Exploria 'Play'n'Bounce' Centre Is A Big Success

Exploria, the giant new ‘Play’n’Bounce’ children’s adventure centre that opened in The Pyramids in August 2021 has proven to be a big hit. 

The centre has filled an important gap in leisure provision for Portsmouth’s young people and created a valuable new tourist attraction on the seafront.

It’s already welcomed thousands of visitors since opening with some sessions regularly selling out, especially in school holidays. (So, if you plan to visit, try to book in advance!  Leisure Card holders can also get a discount on some slots.)

Making sure our leisure facilities are fun but also inclusive

There are some great, fun spaces for kids to play in within Exploria like the Junior Play and Bounce Activity zones but the Lib Dem-run Council has also ensured Exploria has been set up in a very inclusive way. 


Exploria includes an innovative sensory room that is designed for families with young people who need a safe, calm place for a time during their visits. 

There are also specific low lighting sessions – ideal for some special education needs (SEN) children. 

Adults coming as spectators can enter for free.  However, the centre also lets adults participate with their children in a way that many similar centres do not.  There’s even an area specifically designed for very small children at £3.95 per session.   For the latest information visit  www.exploria.org.uk.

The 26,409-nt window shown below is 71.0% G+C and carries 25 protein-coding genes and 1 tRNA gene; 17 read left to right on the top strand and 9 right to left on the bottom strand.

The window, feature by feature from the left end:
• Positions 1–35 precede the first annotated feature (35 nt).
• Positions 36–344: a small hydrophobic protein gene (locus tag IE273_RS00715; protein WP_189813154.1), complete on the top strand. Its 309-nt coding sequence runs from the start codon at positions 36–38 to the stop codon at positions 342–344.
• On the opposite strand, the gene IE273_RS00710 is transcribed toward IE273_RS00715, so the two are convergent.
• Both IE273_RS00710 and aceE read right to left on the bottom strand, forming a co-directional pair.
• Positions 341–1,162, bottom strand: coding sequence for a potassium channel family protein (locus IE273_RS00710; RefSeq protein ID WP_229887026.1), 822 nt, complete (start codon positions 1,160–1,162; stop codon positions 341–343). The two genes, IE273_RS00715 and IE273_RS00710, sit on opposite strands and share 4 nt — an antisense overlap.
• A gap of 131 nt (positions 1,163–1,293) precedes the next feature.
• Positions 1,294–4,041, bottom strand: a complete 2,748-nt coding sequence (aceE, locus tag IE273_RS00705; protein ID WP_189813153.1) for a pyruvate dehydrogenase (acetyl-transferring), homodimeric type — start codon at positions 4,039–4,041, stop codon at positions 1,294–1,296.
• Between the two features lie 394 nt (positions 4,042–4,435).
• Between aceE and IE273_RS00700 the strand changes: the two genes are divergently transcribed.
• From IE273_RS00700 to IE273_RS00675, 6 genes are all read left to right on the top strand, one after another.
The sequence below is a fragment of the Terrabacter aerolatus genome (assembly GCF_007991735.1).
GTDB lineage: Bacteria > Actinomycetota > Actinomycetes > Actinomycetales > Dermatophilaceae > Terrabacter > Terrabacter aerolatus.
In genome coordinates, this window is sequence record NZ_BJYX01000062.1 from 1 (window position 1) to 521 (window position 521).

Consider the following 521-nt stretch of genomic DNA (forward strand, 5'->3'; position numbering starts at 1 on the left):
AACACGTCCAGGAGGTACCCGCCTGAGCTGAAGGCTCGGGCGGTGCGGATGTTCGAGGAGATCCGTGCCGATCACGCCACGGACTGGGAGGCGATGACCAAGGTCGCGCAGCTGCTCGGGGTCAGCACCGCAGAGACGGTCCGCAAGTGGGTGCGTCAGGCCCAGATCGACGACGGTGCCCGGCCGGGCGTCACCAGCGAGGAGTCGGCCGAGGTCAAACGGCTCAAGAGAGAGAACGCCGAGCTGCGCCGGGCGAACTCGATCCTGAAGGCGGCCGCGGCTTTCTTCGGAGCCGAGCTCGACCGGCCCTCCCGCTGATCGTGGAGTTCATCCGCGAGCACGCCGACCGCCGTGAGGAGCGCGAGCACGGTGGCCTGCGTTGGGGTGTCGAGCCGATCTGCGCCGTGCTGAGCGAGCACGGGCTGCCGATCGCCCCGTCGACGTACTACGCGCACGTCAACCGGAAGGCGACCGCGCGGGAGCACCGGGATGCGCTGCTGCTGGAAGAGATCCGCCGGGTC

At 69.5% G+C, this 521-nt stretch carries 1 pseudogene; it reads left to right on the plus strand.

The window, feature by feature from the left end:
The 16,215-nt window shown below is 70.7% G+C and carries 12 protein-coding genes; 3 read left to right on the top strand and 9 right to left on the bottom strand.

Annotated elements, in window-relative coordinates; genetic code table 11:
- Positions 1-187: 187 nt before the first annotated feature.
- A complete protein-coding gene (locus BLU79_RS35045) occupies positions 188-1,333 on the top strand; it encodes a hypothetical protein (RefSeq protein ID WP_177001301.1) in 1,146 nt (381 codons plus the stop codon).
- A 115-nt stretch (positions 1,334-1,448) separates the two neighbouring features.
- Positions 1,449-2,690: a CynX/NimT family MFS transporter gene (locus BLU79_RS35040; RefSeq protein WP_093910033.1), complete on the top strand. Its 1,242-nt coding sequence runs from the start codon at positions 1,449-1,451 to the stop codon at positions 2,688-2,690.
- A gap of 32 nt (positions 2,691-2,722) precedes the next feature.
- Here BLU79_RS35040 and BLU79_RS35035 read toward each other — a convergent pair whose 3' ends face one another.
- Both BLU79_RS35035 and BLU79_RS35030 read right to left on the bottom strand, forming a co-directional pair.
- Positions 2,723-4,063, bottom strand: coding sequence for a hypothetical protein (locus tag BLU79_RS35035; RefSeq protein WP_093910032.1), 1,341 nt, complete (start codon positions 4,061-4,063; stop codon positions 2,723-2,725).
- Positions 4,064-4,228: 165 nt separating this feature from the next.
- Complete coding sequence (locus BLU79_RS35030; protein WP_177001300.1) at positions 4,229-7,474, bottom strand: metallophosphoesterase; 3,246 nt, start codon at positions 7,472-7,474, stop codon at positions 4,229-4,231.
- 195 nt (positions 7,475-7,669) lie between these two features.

Alternative public swimming options in Portsmouth

Exploria was conceived as a way to extend the useful life of the Pyramids centre whose pool had reached the end of its planned 30 year life and was uneconomic to operate.  It was losing £700,000 per year, even before the cost of energy jumped this autumn!  Relatedly, there was a sad but necessary decision to also close Eastney Pool – it is no longer structurally safe and the repair and redevelopment costs for what is now an outdated 100-year old pool are extremely high.

Fortunately, our Lib Dem-led Council is exploring an exciting multi-million pound plan that includes building a larger, much better 25m leisure swimming pool, accessible to the disabled, at Bransbury Park on the site of the existing community buildings.  Recent local resident surveys from over 1000 people in the vicinity of Bransbury continue to show strong support overall for the plans which will shortly be the subject of a formal consultation process.

Public swimming is still available at Mountbatten and Charter Academy and in a final piece of good news, there is going to be a community use agreement at the new University pool at Ravelin Park, just north of King St, Old Portsmouth.  This should open in the spring. 

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